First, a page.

- Financial Elements (if possible) – these can go in the appendices.
When completing your Alternatives section, you should:
- Make sure the alternatives are objectively written – meaning no decision has yet been made as to which alternative will be selected;
- Alternatives must answer the core problem;
- There is no analysis done within the alternatives;
- Status quo must be included;
- Be sure to show financial costs analysis in detail which may be included as Appendices;
- Show linkages between Alternatives and SWOT – you can do this by writing “Link I” in the Alternative that corresponds to “Link I” in the SWOT. This linking ensures that each alternative solution flows from a key SWOT identified in the situation analysis;
- Have three to five detailed and well thought-out alternatives. Do not forget to include the status quo.
- Analysis of Alternative
The next step is to analyse the alternatives, in preparation for the decision as to which alternative will be implemented.
There are two parts to the analysis:
- To compare the alternatives on the basis of how well they meet each of the evaluative criteria.
- To list any other advantages or disadvantages of the alternative solutions not already covered in part one.
Part I – How Well Alternatives Meet the Criteria
A decision matrix is a useful way to assist in comparing alternatives on the basis of how well they meet the evaluative criteria.
- i) Weighting of criteria measures how important each criterion is compared to other criteria.
The criteria should be ranked in importance to the overall decision and total to 1.0 as per the example on the PowerPoint slide deck.
- ii) Once the criteria have been weighted, you must rate how well each alternative meets each criterion compared to the other alternatives. The rating scale is 1 -10 where 1 means the alternative does not meet the criterion at all compared to the other alternatives and 10 means the alternative fully meets the criterion compared to the others. The weightings and ratings must be justified in the report.
iii) The score for how well a specific alternative meets a specific criterion is calculated by multiplying the weight by the rating.
- The scores are then totaled for each alternative.
- The alternative with the highest total score may be the best choice but the advantage /disadvantage analysis remains before a decision is made.
Part II Advantages and Disadvantages of Alternatives
This part of the analysis of alternatives describes any advantages or disadvantages not already addressed in the criteria based analysis previously completed. How well each alternative fits the key SWOTs, is a question that will provide advantages and disadvantages for different alternatives.
- Decision and Justification
Decide which alternate provides the best solution to the central problem. Justify your choice by demonstrating why it is better than the other alternatives.
Justify the decision by:
- Using specifics from the situation analysis to show how your choice best fits the organization’s internal and external environment;
- Discussing why your choice best meets the organization’s evaluative criteria and best supports the organization’s long term objectives and mission;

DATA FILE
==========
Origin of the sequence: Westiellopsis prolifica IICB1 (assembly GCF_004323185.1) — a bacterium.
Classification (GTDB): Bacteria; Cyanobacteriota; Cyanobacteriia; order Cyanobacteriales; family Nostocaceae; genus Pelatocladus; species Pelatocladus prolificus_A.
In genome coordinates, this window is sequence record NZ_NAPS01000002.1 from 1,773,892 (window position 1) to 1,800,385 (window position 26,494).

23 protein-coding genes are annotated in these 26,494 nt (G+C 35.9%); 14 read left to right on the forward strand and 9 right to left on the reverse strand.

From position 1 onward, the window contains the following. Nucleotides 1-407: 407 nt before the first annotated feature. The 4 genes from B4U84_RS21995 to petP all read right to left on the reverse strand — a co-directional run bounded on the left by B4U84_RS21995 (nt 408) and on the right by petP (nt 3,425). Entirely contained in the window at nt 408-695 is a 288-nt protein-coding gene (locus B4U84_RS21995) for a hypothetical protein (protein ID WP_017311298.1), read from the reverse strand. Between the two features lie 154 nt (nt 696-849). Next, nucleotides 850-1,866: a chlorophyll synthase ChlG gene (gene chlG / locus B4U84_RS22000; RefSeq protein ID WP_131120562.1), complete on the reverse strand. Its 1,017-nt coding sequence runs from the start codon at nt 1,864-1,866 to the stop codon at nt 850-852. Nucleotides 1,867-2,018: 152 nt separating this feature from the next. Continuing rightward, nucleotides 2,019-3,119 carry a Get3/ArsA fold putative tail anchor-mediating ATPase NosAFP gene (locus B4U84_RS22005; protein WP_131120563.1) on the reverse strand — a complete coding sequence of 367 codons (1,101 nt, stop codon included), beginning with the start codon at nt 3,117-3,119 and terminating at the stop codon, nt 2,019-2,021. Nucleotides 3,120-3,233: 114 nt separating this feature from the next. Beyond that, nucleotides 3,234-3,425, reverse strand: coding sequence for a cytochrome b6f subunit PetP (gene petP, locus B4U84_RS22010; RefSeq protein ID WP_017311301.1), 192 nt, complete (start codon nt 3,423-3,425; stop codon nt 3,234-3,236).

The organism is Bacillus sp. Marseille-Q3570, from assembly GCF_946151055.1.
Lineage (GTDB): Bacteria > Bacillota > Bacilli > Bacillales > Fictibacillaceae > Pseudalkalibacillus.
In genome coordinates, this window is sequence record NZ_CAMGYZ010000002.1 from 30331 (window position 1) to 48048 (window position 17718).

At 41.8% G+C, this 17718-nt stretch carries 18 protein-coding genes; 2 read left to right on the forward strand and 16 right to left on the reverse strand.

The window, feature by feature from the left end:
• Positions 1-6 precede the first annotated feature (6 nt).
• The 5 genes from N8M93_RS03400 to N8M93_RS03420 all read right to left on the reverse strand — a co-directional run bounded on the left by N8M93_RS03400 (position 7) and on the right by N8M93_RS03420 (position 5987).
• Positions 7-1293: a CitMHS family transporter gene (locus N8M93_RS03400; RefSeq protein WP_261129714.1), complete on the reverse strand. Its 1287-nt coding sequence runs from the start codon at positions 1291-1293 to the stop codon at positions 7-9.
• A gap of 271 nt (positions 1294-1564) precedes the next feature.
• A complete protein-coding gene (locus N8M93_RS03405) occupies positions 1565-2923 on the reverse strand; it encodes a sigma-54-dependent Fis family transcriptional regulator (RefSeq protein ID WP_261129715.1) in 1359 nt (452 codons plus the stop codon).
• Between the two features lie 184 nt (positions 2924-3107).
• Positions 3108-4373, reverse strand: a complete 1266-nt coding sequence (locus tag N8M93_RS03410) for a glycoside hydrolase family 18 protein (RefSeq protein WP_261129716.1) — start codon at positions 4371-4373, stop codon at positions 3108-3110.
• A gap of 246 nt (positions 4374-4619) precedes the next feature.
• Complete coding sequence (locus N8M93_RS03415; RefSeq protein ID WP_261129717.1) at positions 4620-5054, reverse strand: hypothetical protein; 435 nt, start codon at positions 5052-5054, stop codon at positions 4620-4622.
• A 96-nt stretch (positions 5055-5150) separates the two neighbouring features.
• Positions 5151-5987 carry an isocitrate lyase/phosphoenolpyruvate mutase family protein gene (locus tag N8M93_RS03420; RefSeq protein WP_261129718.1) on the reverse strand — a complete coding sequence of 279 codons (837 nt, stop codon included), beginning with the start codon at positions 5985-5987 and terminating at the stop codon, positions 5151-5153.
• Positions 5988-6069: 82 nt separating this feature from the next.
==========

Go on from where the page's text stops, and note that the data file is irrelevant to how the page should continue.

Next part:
- Using your financials to support the decision;
- Discussing the disadvantages of you solution and how they will be dealt with; and
- Selling the benefits of your solution.
Be careful in choosing your alternative. Avoid alternatives that could potentially solve the problem, but at the same time create a greater problem or require greater resources than the organization has.
You can only choose one alternative.
This section is to contain the Strategic Imperatives (most critical actions) that must be completed to allow for implementation of the solution. Concisely outline who should do what, when, where, why. Show clearly the time line and responsibility for each key event.
Ask yourself five questions to determine how solid your foundation is for implementing strategy.
- What people do I need involved?
- What resources do we need for a successful implementation?
- What structure do we need to provide?
- Do we have the systems in place to manage our processes?
- How does our strategy play into company culture?
The implementation should consist of two parts:
- Written description of your implementation
- Timeline in table format
When completing your Implementation, you should:
- Discuss the tactical implementation of your recommended alternative;
- For each P (i.e. Product, Promotion, Distribution and Price), discuss in detail what needs to be done, by when;
- Be specific and provide a detailed timeline;
- Depending on the case, the implementation should cover at least the 1st two quarters and perhaps look out one year; and
- Ensure that the plans are realistic given the company’s financial situation.
- Bibliography and Appendices:
Reference all work of other individuals including course notes, textbooks, journals, periodicals and all other sources. Also reference discussions held with experts. Apply APA reference style.
Feel free to include other supporting material, calculations, charts, graphs etc. in an appendix or appendices as long as the material adds value for the reader. Be sure to include the appendices including page numbers in the table of contents.